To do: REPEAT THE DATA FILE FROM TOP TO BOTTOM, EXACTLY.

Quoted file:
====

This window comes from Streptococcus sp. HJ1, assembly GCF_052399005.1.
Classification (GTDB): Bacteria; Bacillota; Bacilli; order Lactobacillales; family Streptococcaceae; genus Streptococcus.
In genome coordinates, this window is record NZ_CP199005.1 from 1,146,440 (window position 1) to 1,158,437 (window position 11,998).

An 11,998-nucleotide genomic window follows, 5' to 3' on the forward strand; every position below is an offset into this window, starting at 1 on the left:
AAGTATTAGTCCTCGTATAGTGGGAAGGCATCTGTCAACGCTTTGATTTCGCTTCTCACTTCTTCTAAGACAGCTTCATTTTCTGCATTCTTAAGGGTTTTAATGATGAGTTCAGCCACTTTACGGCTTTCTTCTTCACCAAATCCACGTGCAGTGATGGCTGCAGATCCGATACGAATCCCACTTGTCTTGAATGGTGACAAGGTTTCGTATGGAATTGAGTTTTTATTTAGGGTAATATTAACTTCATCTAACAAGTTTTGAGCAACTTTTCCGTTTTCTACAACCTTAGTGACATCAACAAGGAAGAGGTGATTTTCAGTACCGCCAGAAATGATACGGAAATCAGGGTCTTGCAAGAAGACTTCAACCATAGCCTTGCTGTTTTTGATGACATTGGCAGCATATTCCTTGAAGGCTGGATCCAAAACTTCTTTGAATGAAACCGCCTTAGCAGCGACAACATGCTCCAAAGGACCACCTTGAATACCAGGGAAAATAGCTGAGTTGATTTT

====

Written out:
This window comes from Streptococcus sp. HJ1, assembly GCF_052399005.1.
Classification (GTDB): Bacteria; Bacillota; Bacilli; order Lactobacillales; family Streptococcaceae; genus Streptococcus.
In genome coordinates, this window is record NZ_CP199005.1 from 1,146,440 (window position 1) to 1,158,437 (window position 11,998).

An 11,998-nucleotide genomic window follows, 5' to 3' on the forward strand; every position below is an offset into this window, starting at 1 on the left:
AAGTATTAGTCCTCGTATAGTGGGAAGGCATCTGTCAACGCTTTGATTTCGCTTCTCACTTCTTCTAAGACAGCTTCATTTTCTGCATTCTTAAGGGTTTTAATGATGAGTTCAGCCACTTTACGGCTTTCTTCTTCACCAAATCCACGTGCAGTGATGGCTGCAGATCCGATACGAATCCCACTTGTCTTGAATGGTGACAAGGTTTCGTATGGAATTGAGTTTTTATTTAGGGTAATATTAACTTCATCTAACAAGTTTTGAGCAACTTTTCCGTTTTCTACAACCTTAGTGACATCAACAAGGAAGAGGTGATTTTCAGTACCGCCAGAAATGATACGGAAATCAGGGTCTTGCAAGAAGACTTCAACCATAGCCTTGCTGTTTTTGATGACATTGGCAGCATATTCCTTGAAGGCTGGATCCAAAACTTCTTTGAATGAAACCGCCTTAGCAGCGACAACATGCTCCAAAGGACCACCTTGAATACCAGGGAAAATAGCTGAGTTGATTTT